2011 marks the twelfth announcement of the National Trust for Historic Preservation's Dozen Distinctive Destinations annual list. To date, there are 144 Distinctive Destinations located in 46 states throughout the country. To see a complete list and to vote for the 2011 Fan Favorite Destination, visit www.PreservationNation.org. The title of Distinctive Destination is presented to cities and towns that offer an authentic visitor experience by combining dynamic downtowns, cultural diversity, attractive architecture, cultural landscapes and a strong commitment to historic preservation, sustainability and revitalization. In each community, residents have taken forceful action to protect their town's character and sense of place.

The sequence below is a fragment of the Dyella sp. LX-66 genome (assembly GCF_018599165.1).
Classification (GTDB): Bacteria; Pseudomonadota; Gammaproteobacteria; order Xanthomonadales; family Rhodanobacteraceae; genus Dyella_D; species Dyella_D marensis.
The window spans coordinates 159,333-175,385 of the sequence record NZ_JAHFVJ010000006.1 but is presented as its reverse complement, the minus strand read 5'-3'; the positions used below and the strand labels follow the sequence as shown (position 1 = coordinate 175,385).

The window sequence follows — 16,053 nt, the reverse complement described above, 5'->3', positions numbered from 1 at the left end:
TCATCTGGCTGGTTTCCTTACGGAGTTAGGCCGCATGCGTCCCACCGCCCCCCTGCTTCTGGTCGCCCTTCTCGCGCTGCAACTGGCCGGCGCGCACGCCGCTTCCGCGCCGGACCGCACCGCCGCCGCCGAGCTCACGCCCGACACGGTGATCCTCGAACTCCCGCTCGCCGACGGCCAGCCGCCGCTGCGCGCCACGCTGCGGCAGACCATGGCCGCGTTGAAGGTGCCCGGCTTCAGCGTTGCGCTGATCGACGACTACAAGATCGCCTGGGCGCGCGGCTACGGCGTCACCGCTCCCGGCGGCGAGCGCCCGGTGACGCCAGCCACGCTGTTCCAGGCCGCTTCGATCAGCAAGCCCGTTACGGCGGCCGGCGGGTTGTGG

The National Trust for Historic Preservation (www.PreservationNation.org) is a non-profit membership organization bringing people together to protect, enhance and enjoy the places that matter to them. By saving the places where great moments from history - and the important moments of everyday life - took place, the National Trust for Historic Preservation helps revitalize neighborhoods and communities, spark economic development and promote environmental sustainability. With headquarters in Washington, DC, eight regional and field offices, 29 historic sites, and partner organizations in 50 states, territories, and the District of Columbia, the National Trust for Historic Preservation provides leadership, education, advocacy and resources to a national network of people, organizations and local communities committed to saving places, connecting us to our history and collectively shaping the future of America's stories.